Most wrongful death attorneys treat loss of consortium claims as an afterthought. This is not to say that loss of consortium is not a legitimate claim but it pales in comparison to primary personal injury claims.
The good news is most Hyannis wrongful death lawyers will include loss of consortium in personal injury claims unless stated otherwise. So it’s important that you discuss with your lawyer if you should add the claim to your case during your initial meeting.
What is Loss of Consortium?
Loss of consortium is the loss of comfort, companionship and services of a spouse due to an accident that wasn’t their fault. You have to be married to your spouse in order to claim loss of consortium. Girlfriends and boyfriends therefore don’t count in consortium claims even if they have been together for decades.
Most people assume that loss of consortium simply means a disruption of your sex life but it is usually more than that. The deceased spouse is obviously unable to perform household duties like childcare. This means that you have to pick up the slack so you are entitled to compensation for additional household chores. Also, if the death of your spouse has caused you to go into depression to the point that you have to take medication to manage it, then you are entitled to get compensation for the emotional distress caused by the death.
Does Loss of Consortium Add Value to Your Case?
This will depend on a number of factors. First, your lawyer will have to determine the value of your case. The value of a case where the plaintiff has lost a loved one is more than that of a case where the defendant is severely injured.
Second, the state of your marriage before the death of your spouse will be considered. If one of you had an affair, you were separated or going through a divorce, the value of your loss of consortium will be much less than if your marriage was solid.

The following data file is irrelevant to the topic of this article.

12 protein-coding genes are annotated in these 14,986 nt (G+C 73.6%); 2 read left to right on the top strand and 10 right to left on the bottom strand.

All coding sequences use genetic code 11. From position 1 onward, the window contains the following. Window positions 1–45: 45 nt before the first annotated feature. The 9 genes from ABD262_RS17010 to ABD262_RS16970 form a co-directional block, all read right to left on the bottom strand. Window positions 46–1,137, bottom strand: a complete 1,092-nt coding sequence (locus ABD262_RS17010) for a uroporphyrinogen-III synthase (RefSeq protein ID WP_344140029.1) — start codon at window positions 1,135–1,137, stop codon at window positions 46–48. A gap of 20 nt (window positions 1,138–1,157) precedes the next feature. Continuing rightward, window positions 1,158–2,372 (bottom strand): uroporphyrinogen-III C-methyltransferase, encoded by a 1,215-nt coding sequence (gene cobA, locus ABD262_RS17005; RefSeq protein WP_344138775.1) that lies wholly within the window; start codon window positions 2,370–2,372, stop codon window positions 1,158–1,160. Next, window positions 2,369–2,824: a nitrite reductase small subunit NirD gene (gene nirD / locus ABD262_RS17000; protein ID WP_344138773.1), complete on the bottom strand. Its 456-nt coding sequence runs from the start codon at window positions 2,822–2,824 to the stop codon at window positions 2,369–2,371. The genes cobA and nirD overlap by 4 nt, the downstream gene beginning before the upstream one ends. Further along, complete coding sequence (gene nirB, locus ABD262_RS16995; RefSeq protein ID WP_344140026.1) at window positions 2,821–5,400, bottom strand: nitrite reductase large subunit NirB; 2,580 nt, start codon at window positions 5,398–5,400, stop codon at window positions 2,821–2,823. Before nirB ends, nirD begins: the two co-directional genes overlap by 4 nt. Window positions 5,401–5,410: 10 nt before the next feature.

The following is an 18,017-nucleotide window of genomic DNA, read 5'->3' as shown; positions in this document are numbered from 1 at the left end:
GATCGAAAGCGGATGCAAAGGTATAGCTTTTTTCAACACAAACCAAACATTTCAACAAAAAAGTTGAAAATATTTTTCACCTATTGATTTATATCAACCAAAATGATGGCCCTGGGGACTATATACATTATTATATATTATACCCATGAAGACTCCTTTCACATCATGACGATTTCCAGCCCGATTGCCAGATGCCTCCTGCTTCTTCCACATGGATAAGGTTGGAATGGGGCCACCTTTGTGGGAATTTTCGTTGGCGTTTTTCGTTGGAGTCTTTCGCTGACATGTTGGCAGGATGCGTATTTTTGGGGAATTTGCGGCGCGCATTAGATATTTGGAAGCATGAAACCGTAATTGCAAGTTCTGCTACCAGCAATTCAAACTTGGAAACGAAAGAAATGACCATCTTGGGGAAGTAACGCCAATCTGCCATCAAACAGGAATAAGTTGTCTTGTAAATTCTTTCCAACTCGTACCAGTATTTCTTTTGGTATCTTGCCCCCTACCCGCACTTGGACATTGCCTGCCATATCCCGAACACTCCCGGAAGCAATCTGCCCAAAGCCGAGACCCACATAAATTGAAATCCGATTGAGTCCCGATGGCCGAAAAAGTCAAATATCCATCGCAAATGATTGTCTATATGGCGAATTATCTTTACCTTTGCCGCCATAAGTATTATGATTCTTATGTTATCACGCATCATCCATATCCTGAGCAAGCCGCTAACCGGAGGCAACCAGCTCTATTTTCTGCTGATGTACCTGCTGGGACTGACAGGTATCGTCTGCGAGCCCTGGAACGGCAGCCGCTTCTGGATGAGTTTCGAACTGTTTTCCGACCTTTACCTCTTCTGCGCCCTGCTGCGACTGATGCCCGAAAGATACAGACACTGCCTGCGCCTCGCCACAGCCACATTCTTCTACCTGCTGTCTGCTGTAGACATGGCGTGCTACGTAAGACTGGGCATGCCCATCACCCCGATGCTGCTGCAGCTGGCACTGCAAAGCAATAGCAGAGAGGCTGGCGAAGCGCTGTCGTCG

Thirdly, the court will consider the level of damage the death of your spouse caused to your marriage. If you had been separated for a long time and you had started seeing someone else, the loss of consortium in this case would be much less valuable than if you had been living in marital bliss. Also, if you had children together and you were taking care of them together, the value of your consortium claim would be much higher.
Regardless of all the factors mentioned, if the tortfeasor’s insurer has to tender their policy limits based solely on your spouse’s wrongful death, a loss of consortium claim would not add any value. A tortfeasor is the person responsible for your loved one’s death.
Most car insurance companies normally have per accident/ per person policy limits. Since loss of consortium is a derivative claim, it will be capped under per person limit. A derivative claim is a claim brought by a person on behalf of a loved one for a wrong done to them, which they are unable to pursue. Bringing a consortium claim as part of a wrongful death claim that’s already worth policy limits wouldn’t add any value to your claim.